School of Education News

Experts stress that hibernating the winter away is not wise

January 09, 2014
by Todd Finkelmeyer

Oh the weather outside is frightful …

But plopping down in front of the fire all winter long isn’t wise. In fact, stress several experts with UW-Madison’s Department of Kinesiology, it’s imperative for one’s physical and emotional well-being that you don’t hibernate the winter away.

Cross Country Skiing"Although the obstacles to staying active are often higher during the cold winter months than the rest of the year, research shows the importance of avoiding periods of inactivity if you don't want to lose what you have worked so hard to gain throughout the rest of the year,” says Gary Diffee, a professor with the Department of Kinesiology. “Studies show that recently acquired fitness gains are completely lost after training stoppage periods of a few weeks. Some of the metabolic changes in muscle that happen as a result of regular exercise can be lost within as few as 10 days of the cessation of this activity."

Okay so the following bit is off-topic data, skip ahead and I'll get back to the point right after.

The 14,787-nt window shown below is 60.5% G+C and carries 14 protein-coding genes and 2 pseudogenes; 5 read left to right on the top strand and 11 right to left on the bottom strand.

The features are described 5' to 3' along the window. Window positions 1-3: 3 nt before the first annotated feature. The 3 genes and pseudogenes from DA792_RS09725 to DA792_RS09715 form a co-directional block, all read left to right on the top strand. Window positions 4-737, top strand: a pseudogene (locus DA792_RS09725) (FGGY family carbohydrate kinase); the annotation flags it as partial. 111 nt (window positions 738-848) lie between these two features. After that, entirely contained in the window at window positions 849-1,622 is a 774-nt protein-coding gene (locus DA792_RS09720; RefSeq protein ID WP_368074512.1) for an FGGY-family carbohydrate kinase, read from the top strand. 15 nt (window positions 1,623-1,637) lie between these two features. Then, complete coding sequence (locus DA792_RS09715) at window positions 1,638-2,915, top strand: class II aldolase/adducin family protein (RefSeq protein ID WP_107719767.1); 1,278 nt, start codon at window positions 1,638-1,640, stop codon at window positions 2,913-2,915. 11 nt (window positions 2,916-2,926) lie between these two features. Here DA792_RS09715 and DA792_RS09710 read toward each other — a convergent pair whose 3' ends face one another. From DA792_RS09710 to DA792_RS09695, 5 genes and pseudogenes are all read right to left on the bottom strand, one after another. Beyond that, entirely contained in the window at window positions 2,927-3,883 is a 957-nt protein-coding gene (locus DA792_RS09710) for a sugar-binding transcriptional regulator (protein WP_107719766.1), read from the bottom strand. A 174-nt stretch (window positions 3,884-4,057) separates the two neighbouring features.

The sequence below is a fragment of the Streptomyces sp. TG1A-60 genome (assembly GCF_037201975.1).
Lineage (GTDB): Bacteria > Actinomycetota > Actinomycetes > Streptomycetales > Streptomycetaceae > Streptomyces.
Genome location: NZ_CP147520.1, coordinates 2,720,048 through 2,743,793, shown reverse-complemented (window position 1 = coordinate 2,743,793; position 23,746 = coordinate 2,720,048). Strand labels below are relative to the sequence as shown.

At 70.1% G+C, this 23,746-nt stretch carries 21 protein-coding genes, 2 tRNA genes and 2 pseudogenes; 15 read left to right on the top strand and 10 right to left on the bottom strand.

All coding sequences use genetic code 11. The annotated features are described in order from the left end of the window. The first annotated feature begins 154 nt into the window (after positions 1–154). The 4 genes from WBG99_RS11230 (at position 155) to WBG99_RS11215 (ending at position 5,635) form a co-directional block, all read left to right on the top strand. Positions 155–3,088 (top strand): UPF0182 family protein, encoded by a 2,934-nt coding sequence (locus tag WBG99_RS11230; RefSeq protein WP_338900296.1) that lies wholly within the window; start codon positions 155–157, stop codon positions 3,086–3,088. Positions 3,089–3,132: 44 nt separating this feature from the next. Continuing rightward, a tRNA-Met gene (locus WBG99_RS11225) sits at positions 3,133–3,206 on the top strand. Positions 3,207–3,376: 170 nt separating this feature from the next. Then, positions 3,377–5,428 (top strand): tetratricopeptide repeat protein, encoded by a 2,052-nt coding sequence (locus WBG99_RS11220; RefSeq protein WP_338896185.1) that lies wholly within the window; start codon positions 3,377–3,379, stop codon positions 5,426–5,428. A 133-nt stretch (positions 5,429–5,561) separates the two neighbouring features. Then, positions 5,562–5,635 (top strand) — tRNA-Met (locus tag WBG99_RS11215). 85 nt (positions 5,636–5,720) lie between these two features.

And from a mental health aspect, the combination of fewer daylight hours and the tendency of people to head outdoors less often can also spell potential trouble.

“With the shorter days and people becoming less active, there is a greater risk of suffering from depressed moods or some disturbance in one’s mood, including seasonal affective disorder -– which is a subcategory of major depressive disorder,” says Associate Professor Dane Cook. “So by decreasing your activity in the winter, you increase your risk for these types of things.”